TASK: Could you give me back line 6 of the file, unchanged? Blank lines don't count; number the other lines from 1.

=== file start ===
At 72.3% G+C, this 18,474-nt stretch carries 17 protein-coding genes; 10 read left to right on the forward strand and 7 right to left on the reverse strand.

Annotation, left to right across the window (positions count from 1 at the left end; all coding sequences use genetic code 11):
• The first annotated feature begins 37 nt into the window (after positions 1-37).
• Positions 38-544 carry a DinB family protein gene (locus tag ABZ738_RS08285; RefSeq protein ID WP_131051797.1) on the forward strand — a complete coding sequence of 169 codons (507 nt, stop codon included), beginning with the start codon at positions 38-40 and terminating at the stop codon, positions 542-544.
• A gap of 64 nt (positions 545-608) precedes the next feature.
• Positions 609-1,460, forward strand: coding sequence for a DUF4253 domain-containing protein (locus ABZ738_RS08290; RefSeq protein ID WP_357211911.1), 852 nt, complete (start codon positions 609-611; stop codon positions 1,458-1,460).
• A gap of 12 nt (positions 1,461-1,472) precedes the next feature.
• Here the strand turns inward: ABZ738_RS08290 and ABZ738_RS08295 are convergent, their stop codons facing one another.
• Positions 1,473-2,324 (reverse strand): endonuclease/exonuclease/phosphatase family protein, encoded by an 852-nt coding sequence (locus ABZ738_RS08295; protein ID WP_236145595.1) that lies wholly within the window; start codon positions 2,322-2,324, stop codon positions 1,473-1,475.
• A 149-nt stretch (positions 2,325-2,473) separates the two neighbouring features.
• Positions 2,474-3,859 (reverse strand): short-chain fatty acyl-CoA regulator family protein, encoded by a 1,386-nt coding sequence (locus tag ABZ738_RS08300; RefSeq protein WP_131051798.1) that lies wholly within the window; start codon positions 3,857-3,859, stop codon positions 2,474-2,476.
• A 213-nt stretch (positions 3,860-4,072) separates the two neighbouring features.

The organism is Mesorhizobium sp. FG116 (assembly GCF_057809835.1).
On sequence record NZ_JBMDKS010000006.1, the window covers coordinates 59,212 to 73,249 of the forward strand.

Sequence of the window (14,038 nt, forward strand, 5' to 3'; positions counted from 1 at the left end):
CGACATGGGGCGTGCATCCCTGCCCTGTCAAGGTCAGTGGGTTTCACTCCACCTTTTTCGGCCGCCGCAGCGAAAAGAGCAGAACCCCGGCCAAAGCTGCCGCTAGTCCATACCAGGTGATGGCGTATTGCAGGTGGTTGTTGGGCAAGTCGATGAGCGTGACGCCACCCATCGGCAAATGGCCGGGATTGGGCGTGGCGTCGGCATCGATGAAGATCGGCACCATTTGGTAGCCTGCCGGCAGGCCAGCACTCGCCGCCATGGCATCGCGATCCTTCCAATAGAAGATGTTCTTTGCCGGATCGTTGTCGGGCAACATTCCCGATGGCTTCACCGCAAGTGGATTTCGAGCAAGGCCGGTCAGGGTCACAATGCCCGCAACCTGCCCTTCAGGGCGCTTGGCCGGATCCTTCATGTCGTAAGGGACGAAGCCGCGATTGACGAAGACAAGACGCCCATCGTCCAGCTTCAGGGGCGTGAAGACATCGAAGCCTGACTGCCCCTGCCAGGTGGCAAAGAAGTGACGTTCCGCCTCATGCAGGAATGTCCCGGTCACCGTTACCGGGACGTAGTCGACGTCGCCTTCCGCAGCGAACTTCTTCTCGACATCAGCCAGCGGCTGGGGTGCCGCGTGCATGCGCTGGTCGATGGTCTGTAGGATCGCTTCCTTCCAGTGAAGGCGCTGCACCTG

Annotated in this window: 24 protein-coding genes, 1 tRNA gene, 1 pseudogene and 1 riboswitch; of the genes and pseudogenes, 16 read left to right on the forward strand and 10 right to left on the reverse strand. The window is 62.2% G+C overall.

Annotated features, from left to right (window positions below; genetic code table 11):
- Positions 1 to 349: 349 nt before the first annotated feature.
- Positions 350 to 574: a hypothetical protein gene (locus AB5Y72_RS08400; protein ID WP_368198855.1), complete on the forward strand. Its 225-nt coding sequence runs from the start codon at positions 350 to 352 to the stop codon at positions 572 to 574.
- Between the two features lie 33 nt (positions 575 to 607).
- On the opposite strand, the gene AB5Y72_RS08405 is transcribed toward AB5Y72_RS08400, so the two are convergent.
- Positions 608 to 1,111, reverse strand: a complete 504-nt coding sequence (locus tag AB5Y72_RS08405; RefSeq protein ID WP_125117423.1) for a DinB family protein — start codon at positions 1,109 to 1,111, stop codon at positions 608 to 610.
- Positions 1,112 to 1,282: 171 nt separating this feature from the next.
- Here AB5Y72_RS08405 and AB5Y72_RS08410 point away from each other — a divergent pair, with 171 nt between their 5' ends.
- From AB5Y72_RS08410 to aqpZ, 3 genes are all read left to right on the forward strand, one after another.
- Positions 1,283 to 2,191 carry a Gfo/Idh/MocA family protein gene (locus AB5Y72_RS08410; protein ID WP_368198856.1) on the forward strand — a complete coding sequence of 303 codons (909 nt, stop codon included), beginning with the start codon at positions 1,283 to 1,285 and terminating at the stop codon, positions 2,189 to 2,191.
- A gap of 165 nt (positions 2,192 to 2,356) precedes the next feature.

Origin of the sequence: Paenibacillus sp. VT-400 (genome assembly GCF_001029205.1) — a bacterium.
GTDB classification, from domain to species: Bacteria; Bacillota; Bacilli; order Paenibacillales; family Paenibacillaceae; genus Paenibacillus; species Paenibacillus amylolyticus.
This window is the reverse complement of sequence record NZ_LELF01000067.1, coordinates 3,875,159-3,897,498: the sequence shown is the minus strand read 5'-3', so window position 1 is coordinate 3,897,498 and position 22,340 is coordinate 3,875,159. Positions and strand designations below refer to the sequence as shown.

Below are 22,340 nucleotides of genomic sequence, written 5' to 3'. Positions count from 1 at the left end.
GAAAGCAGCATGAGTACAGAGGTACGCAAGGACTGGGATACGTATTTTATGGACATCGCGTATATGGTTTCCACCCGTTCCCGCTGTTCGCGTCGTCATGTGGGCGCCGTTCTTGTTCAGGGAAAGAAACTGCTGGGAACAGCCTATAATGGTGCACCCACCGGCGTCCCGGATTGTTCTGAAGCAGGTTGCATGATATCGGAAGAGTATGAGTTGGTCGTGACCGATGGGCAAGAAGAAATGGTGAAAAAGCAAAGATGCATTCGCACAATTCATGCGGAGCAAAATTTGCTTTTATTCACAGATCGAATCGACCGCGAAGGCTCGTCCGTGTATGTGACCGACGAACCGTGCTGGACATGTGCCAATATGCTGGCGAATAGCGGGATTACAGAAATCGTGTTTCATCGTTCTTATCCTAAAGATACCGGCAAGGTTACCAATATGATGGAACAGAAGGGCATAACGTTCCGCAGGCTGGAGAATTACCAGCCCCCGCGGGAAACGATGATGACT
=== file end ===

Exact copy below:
• Positions 609-1,460, forward strand: coding sequence for a DUF4253 domain-containing protein (locus ABZ738_RS08290; RefSeq protein ID WP_357211911.1), 852 nt, complete (start codon positions 609-611; stop codon positions 1,458-1,460).